“The goal in business is not to sell to people who need what you have ~ it is to do business with people who believe what you believe“.
This beautiful quote from Simon Sinek, one that I use regularly in my keynotes, was written for the marketing industry. Well, not quite… but it feels to me like it was. For me, it speaks to exactly why I do what I do, and why I work where I work. The marketing industry sometimes gets a bad rep, and oftentimes with good reason. We have after all just experienced “Black Friday” and “Cyber Monday“, no longer just two days of frenzied purchases, but now a whole “Black Label Week“. Already got a TV? Never mind that. What you really need is this 4K curved screen the size of a small caravan.
“Greed is good“. Gordon Gekko
Not content with buying things we don’t need, with money we don’t have, to impress people we don’t particularly like, marketers felt like we needed more stuff in our lives – so of course we needed to turn a couple of discount days into an entire week.
I’m being flippant and ungrateful. Of course much of this behaviour drives the very industry that I am lucky enough to work in, but as with all good things, there’s a darker side when things go to extremes. That’s why I work so hard to try and educate and inspire marketers and execs about the responsibility that they have (to themselves and their clients), both ethically and economically. During the last 20 years of doing this, I have noticed that there are usually three types of marketers…
Often confused with being the smartest guys in the room because they come armed with dashboards, metrics and KPI calculators, data driven marketers just want to sell more stuff. The only thing that they are concerned with is ROI. Of course they want to make money and have customers talk about them, but once they have delivered their killer campaign, shown some good numbers, or won a Cannes Lion, their work is done. I think they could do more, but in their world they often smash a campaign, take the praise, celebrate ~ and move on.
Next we have relationship marketers. RM’s are not necessarily smarter than data driven marketers, but they play the long game instead of the short game. They prefer to focus on “lifetime value” rather than a quick campaign based ROI. They prefer relationships to one night stands and have a much more thoughtful and less “transactional” relationship with their customers. Their marketing strategies often show cost savings to a business as much (if not more) than increased revenue. They like “customer satisfaction” and are not big fans of reach, influencer or those generic social media engagement metrics. I like relationship marketers, but there’s a third group that I like even more.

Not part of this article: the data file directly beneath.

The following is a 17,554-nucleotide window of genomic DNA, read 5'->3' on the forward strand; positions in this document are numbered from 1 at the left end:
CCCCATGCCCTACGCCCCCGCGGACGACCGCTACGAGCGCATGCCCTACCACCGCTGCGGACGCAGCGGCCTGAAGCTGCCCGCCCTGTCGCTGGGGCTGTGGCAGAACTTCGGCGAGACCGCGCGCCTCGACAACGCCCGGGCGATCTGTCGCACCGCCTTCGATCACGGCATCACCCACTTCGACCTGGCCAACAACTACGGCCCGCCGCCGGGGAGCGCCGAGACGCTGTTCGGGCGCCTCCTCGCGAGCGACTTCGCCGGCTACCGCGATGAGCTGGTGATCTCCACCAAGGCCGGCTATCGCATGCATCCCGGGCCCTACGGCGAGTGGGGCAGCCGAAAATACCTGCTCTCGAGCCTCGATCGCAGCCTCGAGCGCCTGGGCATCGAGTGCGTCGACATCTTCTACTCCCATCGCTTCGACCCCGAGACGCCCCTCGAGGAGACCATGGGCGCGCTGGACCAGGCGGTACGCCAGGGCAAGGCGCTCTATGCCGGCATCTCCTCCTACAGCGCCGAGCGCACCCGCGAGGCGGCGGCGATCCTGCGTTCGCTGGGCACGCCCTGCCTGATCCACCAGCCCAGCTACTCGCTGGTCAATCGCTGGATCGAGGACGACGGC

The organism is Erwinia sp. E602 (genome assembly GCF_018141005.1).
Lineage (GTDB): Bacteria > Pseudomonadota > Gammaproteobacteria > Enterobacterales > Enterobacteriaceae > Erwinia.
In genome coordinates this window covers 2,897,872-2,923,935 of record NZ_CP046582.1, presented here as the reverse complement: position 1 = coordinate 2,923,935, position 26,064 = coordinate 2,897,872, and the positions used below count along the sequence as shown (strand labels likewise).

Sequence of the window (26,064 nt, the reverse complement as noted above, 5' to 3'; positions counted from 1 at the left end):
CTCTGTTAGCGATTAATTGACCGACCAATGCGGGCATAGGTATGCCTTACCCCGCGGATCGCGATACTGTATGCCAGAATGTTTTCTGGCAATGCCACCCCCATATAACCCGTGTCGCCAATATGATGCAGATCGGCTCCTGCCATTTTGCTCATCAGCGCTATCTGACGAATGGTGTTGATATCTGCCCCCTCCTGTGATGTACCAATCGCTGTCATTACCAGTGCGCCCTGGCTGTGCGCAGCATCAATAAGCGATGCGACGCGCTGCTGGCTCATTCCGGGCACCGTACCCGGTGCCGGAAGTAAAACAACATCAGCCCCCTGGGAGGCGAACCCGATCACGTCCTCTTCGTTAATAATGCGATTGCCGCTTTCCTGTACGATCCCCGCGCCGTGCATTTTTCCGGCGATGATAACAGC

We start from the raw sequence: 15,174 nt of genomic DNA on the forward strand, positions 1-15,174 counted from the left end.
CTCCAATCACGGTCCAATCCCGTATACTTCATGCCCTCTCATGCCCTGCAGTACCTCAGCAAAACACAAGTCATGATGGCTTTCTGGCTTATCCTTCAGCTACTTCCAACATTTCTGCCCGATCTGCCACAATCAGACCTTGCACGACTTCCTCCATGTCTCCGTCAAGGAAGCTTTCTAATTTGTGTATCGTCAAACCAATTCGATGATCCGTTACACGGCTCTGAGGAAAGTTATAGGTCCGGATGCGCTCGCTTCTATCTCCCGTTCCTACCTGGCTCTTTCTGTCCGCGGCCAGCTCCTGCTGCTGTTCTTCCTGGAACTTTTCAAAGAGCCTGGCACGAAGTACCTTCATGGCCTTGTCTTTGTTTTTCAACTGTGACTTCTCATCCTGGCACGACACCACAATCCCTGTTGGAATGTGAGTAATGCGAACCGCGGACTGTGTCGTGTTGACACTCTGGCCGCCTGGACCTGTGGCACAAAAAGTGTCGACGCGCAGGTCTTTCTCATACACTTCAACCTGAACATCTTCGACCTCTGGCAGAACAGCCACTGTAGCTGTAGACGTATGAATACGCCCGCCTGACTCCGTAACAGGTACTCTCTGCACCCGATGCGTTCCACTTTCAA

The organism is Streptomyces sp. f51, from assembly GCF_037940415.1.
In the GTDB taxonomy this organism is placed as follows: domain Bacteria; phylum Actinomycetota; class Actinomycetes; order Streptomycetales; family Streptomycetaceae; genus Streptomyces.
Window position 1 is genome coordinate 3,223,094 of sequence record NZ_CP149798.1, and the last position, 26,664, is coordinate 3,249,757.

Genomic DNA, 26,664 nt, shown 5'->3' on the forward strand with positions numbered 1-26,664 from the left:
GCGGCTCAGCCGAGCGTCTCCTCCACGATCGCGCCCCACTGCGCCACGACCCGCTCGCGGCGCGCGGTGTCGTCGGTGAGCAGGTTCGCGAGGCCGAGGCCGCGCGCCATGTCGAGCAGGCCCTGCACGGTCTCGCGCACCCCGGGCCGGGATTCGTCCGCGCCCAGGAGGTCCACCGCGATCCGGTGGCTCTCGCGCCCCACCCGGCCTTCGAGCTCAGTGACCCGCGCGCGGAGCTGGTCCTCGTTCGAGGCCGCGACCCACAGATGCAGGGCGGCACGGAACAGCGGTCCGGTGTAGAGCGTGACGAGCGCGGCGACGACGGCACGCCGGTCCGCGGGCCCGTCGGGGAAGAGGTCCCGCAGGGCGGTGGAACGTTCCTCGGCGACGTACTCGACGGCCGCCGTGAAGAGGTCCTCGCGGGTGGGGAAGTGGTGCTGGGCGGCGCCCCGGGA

This group of marketers don’t stop when they’ve hit their targets or KPI’s. Some campaigns need to generate ROI, some need to create awareness, advocacy or increased consideration ~ but meaningful marketers see that as a platform to do something greater. The majority of marketers get very handsomely paid when they exceed their targets, win awards and generate more sales for the brands that they represent.
But what if, instead of saving your organization $1M on the killer campaign that you just completed, what if you only saved $900K? Or what if, instead of making an extra $1M in sales for example, you only generated an additional $900K above what you expected? You’d still be a rock star, get paid, hit your bonus and receive all the credit. AND THEN, what if 10% of your returns – $100K for example, was put towards an education program that taught young kids how to code? That could be 100,000 hours of coding lessons for inner city kids! Or what if your $100K went towards a healthcare initiative that raised awareness of a new service in the town where your HQ is located? Or what if you gave $100K of developer services to build an app for that non-profit which desperately needs it, but can’t afford it. Getting CxO’s to buy in to a meaning marketing 10% program like that could changes the lives of many people, both outside and inside the company.
That, to me, is what being a meaningful marketer is about. Smarter economically than a data driven marketer and more emotionally intelligent than a relationship marketer. It’s that kind of thinking that gets me out of bed in a morning. Being in a position where the advice and knowledge that I share allows brands to make much more money, and then being in a position to help influence an additional project that might make a meaningful difference to someone.
Better than just getting paid to help your customers sell a few more large screen TV’s hey?
Just a thought.
“The more money we make, the more we can give away, and by doing so we create business model that others want to copy”. Yvon Chouinard, Patagonia